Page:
The court approved contracting with Inline Network Integration LLC, effective Dec. 1, for $48,600 annually. Pct. 4 Comm. Mike Spencer, who proposed making the change, said the county now pays $67,000 for such services, and hiring the firm would thus save close to $20,000.
But the proposal was questioned by some county officials, who appeared concerned that, unlike Mrs. Kelley, the Dallas firm wouldn’t be able to respond quickly enough when problems arise with equipment. And Mrs. Kelley, whose assistant is her daughter-in-law Heather Steelman, told the court she had lacked money in her budget (which the court sets) to perform the services Inline was offering.
However, Spencer replied that by switching to the Dallas firm, the county would get more services for less money than now.
After the meeting, he told this newspaper, “It’s not about Karmen. It’s about moving forward.”
Pct. 2 Comm. Cole Hefner and Pct. 1 Comm. James Crittenden joined him in voting to hire Inline. Pct. 3 Comm.Lloyd Crabtree abstained. County Judge Dean Fowler, who normally votes only to break ties, did not vote.
At the outset of the lengthy discussion, County Treasurer Myra Harris and County Tax Assessor-Collector Sherron Laminack said nobody from Inline had visited their offices to inspect their equipment.
Brock Leger, one of two representatives of Inline attending the meeting, said his firm had run an inventory from the County Courthouse and sent a representative to several offices. Mrs. Harris said her office was the “main one.”
She said she was “defensive about it when you’re messing with” the process for doing the county’s payroll, and told the Inline representatives, “You haven’t asked us anything on this.”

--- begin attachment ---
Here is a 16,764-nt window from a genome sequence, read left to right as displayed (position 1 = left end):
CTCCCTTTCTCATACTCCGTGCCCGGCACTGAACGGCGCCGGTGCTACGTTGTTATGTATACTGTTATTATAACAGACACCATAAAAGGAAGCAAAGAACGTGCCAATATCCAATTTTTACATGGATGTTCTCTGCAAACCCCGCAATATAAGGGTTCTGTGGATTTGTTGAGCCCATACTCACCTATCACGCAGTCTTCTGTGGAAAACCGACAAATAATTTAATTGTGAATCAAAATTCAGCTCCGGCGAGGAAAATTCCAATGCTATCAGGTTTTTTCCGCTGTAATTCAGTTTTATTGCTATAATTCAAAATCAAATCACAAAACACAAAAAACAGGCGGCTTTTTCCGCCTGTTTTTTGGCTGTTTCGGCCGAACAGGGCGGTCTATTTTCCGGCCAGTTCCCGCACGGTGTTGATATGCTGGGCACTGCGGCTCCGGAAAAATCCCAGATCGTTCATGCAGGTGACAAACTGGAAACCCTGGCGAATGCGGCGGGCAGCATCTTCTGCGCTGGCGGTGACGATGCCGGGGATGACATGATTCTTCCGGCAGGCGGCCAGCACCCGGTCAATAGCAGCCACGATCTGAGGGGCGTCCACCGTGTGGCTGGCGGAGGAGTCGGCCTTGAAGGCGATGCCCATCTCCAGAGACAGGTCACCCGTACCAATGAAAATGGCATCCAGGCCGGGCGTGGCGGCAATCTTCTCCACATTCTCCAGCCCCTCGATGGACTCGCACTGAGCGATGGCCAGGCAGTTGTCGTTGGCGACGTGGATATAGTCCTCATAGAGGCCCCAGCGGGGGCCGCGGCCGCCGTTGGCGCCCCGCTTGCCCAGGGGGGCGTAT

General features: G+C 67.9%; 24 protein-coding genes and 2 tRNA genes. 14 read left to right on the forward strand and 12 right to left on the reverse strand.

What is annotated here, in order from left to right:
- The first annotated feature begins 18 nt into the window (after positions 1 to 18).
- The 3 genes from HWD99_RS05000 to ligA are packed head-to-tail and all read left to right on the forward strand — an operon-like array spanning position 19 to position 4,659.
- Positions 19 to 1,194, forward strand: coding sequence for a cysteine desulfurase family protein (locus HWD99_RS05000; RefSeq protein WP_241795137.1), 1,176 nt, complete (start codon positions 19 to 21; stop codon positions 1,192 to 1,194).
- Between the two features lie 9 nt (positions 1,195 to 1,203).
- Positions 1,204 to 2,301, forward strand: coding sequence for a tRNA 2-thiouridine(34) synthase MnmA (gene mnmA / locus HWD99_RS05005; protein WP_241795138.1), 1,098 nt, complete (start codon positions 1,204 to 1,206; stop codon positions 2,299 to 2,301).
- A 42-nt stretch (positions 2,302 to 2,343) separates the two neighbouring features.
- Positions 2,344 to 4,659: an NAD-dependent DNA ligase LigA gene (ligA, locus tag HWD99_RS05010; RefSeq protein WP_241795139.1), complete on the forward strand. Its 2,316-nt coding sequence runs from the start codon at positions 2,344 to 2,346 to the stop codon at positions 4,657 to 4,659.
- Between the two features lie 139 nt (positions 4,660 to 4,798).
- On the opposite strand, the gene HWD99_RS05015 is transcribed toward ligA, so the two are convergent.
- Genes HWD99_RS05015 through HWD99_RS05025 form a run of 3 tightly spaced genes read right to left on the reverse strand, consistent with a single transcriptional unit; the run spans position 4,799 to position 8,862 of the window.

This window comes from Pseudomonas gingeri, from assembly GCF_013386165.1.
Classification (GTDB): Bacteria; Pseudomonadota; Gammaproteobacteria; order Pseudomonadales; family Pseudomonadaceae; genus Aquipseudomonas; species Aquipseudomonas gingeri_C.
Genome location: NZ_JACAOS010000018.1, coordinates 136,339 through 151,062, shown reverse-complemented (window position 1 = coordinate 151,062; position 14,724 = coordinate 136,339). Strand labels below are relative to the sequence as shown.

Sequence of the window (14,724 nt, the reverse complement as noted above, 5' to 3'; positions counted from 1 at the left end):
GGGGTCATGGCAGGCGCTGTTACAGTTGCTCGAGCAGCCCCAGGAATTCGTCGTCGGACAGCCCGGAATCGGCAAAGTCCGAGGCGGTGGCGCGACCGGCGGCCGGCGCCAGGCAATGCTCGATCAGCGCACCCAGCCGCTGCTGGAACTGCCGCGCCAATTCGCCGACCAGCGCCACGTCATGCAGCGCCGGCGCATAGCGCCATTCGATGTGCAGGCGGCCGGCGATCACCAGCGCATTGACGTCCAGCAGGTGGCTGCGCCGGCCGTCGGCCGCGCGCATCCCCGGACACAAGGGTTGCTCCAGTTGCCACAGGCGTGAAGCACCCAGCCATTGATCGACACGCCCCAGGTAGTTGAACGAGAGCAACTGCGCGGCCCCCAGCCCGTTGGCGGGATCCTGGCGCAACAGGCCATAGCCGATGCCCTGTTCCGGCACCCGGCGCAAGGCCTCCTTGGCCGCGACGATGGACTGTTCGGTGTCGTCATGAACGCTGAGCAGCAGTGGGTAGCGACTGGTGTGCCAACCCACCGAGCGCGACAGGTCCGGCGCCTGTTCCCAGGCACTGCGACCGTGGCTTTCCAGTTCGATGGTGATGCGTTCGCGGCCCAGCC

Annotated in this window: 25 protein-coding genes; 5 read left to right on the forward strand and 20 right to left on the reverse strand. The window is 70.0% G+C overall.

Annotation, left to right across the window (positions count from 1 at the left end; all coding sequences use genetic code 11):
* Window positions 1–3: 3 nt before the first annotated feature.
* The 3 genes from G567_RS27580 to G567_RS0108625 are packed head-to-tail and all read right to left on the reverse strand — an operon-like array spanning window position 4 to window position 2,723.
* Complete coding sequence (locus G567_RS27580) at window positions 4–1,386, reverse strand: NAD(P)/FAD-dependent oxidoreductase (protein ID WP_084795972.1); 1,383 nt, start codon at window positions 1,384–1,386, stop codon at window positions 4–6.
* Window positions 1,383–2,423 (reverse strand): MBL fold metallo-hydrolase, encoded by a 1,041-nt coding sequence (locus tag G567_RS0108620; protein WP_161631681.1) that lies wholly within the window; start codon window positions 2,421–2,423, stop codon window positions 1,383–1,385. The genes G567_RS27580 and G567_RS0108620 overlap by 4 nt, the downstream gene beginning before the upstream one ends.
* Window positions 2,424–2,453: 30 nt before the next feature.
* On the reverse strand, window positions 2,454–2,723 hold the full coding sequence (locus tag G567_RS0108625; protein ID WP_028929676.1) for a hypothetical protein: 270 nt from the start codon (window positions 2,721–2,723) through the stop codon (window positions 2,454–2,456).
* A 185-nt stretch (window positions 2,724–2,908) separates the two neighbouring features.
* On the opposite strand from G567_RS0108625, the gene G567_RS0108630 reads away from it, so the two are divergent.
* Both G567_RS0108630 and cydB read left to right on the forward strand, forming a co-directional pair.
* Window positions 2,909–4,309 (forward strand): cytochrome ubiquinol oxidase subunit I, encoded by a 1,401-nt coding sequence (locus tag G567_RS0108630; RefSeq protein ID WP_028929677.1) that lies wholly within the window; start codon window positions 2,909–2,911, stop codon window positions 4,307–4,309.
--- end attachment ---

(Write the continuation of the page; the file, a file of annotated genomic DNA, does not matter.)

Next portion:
When the firm had said its response time for problems could be two hours, Mrs. Harris said “When I need something done, I can’t wait two hours.”
During the discussion, Mrs. Kelley told the court she assumed the Dallas firm was “going to take mine and Heather’s job.” Fowler responded he thought that was correct.
Her voice quivering at first, Mrs. Kelley replied she had worked for the county 35 years, and that she thought she and Mrs. Steelman “do a good job. . .so I’m not understanding why you would look at outsourcing.
“It always looks good until you get into it,” she asserted. “They’re not here on-site.”
She said she had spent two- and one-half hours working in the county jail on a technology issue the prior Saturday, and that the Sheriff’s Office could not wait two hours for help to arrive.
Ms. Laminack said she had contacted Kelley twice during the recent Yamboree in Gilmer for help.
Leger told the court, “We will have staff on site.”
Spencer told Mrs. Kelley, “We need to move forward with our technology. . .They say they can do it for less money, so why can’t you?”
Mrs. Kelley’s former husband, county Fire Marshal and Emergency Services Manager Paul Steelman, said Mrs. Kelley and his daughter-in-law “are a very important part of the emergency services center for this county.” He said he didn’t have to wait two hours for their help.
Responded Leger, “We do work 24 hours a day.”
The other representative from Inline, Stan McNiel, said taking as long as two hours was “not a typical response” time for his firm, but the maximum instead.
“Our response time is far less than two hours,” McNiel said. “We make things better over time. . .We do not have to be on-site to resolve every issue.”
He said Inline had someone who lives in this area who would be close by.
Pct. 2 Justice of the Peace Lyle Potter said his office can’t wait even 10 minutes to resolve some technology problems. He asked whether Mrs. Kelley and Mrs. Steelman had had an opportunity to go to work for Incline, or whether the county was just “kicking” them out.
Potter said the women “need to be given a chance” to work for the company.
Spencer, reacting strongly to Potter, said “I put this on the agenda,” and “Everybody out there is jumping to conclusions.”